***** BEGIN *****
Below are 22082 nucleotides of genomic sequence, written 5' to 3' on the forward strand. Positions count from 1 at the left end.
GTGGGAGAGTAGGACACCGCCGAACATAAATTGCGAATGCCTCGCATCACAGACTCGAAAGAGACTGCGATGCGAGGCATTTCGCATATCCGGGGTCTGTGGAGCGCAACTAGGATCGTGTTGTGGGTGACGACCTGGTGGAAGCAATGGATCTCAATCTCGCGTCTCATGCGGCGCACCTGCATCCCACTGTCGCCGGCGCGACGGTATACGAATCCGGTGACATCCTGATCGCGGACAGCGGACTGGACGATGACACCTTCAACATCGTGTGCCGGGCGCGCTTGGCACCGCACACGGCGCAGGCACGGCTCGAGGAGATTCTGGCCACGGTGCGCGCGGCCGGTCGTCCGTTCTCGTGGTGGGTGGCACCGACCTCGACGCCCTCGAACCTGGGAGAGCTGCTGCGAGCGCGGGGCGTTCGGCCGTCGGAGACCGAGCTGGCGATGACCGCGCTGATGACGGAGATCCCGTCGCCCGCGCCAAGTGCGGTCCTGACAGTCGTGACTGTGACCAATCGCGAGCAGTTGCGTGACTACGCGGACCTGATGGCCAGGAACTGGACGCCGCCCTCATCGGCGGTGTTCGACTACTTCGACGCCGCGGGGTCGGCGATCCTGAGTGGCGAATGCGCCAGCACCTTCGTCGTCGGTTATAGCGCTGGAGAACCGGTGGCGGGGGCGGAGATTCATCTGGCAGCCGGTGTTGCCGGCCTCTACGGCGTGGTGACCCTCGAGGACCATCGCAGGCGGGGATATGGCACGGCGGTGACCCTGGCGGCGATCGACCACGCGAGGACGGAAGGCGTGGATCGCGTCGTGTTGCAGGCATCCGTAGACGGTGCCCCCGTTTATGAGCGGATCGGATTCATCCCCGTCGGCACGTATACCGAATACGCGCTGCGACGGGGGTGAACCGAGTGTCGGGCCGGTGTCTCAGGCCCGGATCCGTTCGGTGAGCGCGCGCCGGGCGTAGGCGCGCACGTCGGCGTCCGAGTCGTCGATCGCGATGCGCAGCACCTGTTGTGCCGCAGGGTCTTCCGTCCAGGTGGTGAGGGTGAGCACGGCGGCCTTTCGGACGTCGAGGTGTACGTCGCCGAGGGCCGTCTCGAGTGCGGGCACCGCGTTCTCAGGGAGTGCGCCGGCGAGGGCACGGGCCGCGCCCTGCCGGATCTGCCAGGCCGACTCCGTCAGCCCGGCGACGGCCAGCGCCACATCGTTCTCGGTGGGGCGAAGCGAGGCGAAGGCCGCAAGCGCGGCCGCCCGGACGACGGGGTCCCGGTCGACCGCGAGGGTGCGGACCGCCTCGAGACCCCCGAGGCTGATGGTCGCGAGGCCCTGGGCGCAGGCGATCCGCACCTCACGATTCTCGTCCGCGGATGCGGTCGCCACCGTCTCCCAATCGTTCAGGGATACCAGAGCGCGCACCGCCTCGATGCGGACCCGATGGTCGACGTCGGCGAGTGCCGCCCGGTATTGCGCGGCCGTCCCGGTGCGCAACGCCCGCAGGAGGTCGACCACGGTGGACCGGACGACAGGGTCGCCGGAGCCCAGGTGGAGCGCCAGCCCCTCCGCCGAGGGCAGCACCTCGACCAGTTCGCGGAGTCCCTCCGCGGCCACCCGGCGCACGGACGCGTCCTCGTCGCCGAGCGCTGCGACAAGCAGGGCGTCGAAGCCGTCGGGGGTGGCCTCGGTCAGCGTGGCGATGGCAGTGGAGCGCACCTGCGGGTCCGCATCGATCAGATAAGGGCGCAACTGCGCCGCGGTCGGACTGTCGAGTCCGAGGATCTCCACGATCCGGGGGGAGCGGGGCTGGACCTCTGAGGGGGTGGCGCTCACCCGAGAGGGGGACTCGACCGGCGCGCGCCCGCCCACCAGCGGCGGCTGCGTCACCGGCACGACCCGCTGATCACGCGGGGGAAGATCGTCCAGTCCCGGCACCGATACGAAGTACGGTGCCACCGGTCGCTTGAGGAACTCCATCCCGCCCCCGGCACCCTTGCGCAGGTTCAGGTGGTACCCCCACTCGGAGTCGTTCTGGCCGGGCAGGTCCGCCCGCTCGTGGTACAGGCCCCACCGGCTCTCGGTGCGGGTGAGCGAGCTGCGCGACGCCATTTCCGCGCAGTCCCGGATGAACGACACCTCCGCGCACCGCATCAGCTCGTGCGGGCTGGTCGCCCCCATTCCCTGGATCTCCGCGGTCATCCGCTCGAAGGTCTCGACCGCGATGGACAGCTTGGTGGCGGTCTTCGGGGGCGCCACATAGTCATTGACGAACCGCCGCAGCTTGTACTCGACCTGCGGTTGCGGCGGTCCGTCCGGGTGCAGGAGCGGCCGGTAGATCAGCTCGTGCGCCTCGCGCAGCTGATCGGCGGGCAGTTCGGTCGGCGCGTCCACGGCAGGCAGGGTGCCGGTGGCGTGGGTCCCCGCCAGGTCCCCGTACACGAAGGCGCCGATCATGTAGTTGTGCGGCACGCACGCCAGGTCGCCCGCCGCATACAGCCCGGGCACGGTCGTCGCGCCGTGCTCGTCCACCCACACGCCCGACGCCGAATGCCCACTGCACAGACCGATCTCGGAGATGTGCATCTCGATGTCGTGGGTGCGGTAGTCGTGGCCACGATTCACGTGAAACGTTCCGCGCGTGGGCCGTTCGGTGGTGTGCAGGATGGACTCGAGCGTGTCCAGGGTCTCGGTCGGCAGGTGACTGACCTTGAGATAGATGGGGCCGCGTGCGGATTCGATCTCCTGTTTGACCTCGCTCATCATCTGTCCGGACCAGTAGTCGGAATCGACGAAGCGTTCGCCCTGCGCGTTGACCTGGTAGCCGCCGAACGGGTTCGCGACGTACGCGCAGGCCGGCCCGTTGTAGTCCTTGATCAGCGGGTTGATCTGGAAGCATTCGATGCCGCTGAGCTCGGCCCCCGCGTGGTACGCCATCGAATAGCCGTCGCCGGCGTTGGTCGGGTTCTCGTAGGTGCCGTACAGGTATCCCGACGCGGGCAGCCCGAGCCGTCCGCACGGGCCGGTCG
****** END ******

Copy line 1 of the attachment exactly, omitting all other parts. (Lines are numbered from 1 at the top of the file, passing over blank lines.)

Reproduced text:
Below are 22082 nucleotides of genomic sequence, written 5' to 3' on the forward strand. Positions count from 1 at the left end.